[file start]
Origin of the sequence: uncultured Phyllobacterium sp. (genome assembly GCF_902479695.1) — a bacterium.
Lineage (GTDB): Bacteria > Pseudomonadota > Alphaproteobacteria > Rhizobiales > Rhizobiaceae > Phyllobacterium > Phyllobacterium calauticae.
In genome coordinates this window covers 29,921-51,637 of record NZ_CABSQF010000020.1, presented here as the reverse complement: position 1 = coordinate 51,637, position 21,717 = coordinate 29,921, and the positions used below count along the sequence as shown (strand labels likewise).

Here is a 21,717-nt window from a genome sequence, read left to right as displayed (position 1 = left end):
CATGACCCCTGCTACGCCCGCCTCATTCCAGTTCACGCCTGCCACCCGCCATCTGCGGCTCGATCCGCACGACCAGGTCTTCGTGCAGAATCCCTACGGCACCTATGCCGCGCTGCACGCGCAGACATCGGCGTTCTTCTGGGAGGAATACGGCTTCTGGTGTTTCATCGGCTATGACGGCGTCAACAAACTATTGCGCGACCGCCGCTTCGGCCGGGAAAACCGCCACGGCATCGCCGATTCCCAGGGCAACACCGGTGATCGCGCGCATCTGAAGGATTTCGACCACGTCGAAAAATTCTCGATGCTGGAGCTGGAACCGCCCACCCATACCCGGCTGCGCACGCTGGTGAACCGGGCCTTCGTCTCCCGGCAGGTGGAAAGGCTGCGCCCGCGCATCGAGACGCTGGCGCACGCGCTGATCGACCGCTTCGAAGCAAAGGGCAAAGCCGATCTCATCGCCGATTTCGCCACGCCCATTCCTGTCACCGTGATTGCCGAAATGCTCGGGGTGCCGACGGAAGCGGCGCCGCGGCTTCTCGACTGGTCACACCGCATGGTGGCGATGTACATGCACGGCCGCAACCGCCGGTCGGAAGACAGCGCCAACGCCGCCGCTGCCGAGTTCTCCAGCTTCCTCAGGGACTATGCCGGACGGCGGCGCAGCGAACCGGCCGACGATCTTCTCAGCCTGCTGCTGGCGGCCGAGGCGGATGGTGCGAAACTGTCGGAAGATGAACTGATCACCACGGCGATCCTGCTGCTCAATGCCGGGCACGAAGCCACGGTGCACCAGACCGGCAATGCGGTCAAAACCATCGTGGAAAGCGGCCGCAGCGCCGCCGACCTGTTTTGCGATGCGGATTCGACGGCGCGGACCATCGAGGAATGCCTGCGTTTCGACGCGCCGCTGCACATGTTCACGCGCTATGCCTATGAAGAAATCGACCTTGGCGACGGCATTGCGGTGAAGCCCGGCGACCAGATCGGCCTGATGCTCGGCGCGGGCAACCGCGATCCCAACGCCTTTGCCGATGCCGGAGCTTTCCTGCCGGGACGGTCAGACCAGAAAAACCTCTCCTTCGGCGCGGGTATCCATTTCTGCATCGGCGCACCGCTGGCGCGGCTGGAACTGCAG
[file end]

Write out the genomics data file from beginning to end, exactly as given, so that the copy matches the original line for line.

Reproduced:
Origin of the sequence: uncultured Phyllobacterium sp. (genome assembly GCF_902479695.1) — a bacterium.
Lineage (GTDB): Bacteria > Pseudomonadota > Alphaproteobacteria > Rhizobiales > Rhizobiaceae > Phyllobacterium > Phyllobacterium calauticae.
In genome coordinates this window covers 29,921-51,637 of record NZ_CABSQF010000020.1, presented here as the reverse complement: position 1 = coordinate 51,637, position 21,717 = coordinate 29,921, and the positions used below count along the sequence as shown (strand labels likewise).

Here is a 21,717-nt window from a genome sequence, read left to right as displayed (position 1 = left end):
CATGACCCCTGCTACGCCCGCCTCATTCCAGTTCACGCCTGCCACCCGCCATCTGCGGCTCGATCCGCACGACCAGGTCTTCGTGCAGAATCCCTACGGCACCTATGCCGCGCTGCACGCGCAGACATCGGCGTTCTTCTGGGAGGAATACGGCTTCTGGTGTTTCATCGGCTATGACGGCGTCAACAAACTATTGCGCGACCGCCGCTTCGGCCGGGAAAACCGCCACGGCATCGCCGATTCCCAGGGCAACACCGGTGATCGCGCGCATCTGAAGGATTTCGACCACGTCGAAAAATTCTCGATGCTGGAGCTGGAACCGCCCACCCATACCCGGCTGCGCACGCTGGTGAACCGGGCCTTCGTCTCCCGGCAGGTGGAAAGGCTGCGCCCGCGCATCGAGACGCTGGCGCACGCGCTGATCGACCGCTTCGAAGCAAAGGGCAAAGCCGATCTCATCGCCGATTTCGCCACGCCCATTCCTGTCACCGTGATTGCCGAAATGCTCGGGGTGCCGACGGAAGCGGCGCCGCGGCTTCTCGACTGGTCACACCGCATGGTGGCGATGTACATGCACGGCCGCAACCGCCGGTCGGAAGACAGCGCCAACGCCGCCGCTGCCGAGTTCTCCAGCTTCCTCAGGGACTATGCCGGACGGCGGCGCAGCGAACCGGCCGACGATCTTCTCAGCCTGCTGCTGGCGGCCGAGGCGGATGGTGCGAAACTGTCGGAAGATGAACTGATCACCACGGCGATCCTGCTGCTCAATGCCGGGCACGAAGCCACGGTGCACCAGACCGGCAATGCGGTCAAAACCATCGTGGAAAGCGGCCGCAGCGCCGCCGACCTGTTTTGCGATGCGGATTCGACGGCGCGGACCATCGAGGAATGCCTGCGTTTCGACGCGCCGCTGCACATGTTCACGCGCTATGCCTATGAAGAAATCGACCTTGGCGACGGCATTGCGGTGAAGCCCGGCGACCAGATCGGCCTGATGCTCGGCGCGGGCAACCGCGATCCCAACGCCTTTGCCGATGCCGGAGCTTTCCTGCCGGGACGGTCAGACCAGAAAAACCTCTCCTTCGGCGCGGGTATCCATTTCTGCATCGGCGCACCGCTGGCGCGGCTGGAACTGCAG